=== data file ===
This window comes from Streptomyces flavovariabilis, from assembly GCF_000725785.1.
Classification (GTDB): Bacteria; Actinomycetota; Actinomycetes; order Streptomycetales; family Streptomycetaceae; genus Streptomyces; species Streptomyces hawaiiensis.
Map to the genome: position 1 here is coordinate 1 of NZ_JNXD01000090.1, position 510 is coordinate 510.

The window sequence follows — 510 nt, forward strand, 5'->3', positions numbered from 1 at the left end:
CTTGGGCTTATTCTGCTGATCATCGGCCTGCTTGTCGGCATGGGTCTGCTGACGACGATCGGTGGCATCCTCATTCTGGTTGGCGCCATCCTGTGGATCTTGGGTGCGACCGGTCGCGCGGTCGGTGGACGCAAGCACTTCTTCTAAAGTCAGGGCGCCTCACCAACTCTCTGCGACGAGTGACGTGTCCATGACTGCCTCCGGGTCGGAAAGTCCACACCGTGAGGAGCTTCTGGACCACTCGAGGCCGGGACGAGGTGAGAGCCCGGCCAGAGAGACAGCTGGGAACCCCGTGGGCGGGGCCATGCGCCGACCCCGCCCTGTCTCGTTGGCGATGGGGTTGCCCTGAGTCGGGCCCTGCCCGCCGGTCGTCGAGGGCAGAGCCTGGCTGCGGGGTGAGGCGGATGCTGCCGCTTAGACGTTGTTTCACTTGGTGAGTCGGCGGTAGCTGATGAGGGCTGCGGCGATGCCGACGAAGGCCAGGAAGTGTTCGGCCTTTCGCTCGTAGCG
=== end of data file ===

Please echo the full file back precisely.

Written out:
This window comes from Streptomyces flavovariabilis, from assembly GCF_000725785.1.
Classification (GTDB): Bacteria; Actinomycetota; Actinomycetes; order Streptomycetales; family Streptomycetaceae; genus Streptomyces; species Streptomyces hawaiiensis.
Map to the genome: position 1 here is coordinate 1 of NZ_JNXD01000090.1, position 510 is coordinate 510.

The window sequence follows — 510 nt, forward strand, 5'->3', positions numbered from 1 at the left end:
CTTGGGCTTATTCTGCTGATCATCGGCCTGCTTGTCGGCATGGGTCTGCTGACGACGATCGGTGGCATCCTCATTCTGGTTGGCGCCATCCTGTGGATCTTGGGTGCGACCGGTCGCGCGGTCGGTGGACGCAAGCACTTCTTCTAAAGTCAGGGCGCCTCACCAACTCTCTGCGACGAGTGACGTGTCCATGACTGCCTCCGGGTCGGAAAGTCCACACCGTGAGGAGCTTCTGGACCACTCGAGGCCGGGACGAGGTGAGAGCCCGGCCAGAGAGACAGCTGGGAACCCCGTGGGCGGGGCCATGCGCCGACCCCGCCCTGTCTCGTTGGCGATGGGGTTGCCCTGAGTCGGGCCCTGCCCGCCGGTCGTCGAGGGCAGAGCCTGGCTGCGGGGTGAGGCGGATGCTGCCGCTTAGACGTTGTTTCACTTGGTGAGTCGGCGGTAGCTGATGAGGGCTGCGGCGATGCCGACGAAGGCCAGGAAGTGTTCGGCCTTTCGCTCGTAGCG